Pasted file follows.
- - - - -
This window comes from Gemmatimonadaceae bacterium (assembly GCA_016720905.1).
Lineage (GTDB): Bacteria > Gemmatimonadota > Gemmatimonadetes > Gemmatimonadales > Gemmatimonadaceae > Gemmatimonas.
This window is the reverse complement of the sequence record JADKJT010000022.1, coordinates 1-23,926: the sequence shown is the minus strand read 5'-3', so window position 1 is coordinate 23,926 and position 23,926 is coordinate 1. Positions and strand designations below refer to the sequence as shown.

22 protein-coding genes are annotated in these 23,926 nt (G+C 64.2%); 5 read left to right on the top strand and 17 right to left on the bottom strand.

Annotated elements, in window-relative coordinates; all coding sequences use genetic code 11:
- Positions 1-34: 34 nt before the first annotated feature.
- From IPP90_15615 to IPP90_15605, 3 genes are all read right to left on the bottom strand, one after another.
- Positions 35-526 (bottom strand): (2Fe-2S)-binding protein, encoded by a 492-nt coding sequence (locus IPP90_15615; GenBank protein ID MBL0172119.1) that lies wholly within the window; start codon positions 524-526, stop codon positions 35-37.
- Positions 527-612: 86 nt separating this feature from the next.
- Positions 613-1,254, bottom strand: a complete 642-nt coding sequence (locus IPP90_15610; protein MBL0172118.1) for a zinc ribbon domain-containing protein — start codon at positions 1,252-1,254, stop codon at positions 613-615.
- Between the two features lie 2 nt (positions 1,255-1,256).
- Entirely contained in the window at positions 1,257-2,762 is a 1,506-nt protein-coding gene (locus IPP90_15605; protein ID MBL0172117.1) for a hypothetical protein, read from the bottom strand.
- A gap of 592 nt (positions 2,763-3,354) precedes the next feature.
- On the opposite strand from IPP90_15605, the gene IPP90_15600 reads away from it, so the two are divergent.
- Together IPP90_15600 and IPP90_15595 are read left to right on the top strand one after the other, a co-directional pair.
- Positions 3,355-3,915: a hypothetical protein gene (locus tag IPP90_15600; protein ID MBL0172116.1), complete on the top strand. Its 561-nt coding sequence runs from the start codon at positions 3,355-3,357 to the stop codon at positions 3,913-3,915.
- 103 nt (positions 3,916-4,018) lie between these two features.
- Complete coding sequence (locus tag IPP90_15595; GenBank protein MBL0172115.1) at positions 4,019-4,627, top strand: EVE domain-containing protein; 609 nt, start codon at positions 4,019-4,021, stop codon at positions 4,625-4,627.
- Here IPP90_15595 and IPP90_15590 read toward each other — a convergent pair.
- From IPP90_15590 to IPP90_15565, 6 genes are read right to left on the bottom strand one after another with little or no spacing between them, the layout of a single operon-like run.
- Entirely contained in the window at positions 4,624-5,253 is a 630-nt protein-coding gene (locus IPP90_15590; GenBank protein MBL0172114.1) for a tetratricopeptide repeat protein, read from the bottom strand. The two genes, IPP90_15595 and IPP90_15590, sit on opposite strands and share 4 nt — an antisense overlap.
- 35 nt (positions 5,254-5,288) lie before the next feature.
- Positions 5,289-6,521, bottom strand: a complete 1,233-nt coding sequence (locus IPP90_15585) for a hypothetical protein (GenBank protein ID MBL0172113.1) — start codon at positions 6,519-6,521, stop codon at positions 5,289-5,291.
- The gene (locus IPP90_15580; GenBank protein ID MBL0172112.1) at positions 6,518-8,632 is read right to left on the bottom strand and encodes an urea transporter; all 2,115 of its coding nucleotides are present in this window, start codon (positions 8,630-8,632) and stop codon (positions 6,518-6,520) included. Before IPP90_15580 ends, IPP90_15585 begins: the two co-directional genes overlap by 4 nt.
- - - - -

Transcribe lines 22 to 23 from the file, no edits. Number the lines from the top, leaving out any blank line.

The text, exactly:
- 35 nt (positions 5,254-5,288) lie before the next feature.
- Positions 5,289-6,521, bottom strand: a complete 1,233-nt coding sequence (locus IPP90_15585) for a hypothetical protein (GenBank protein ID MBL0172113.1) — start codon at positions 6,519-6,521, stop codon at positions 5,289-5,291.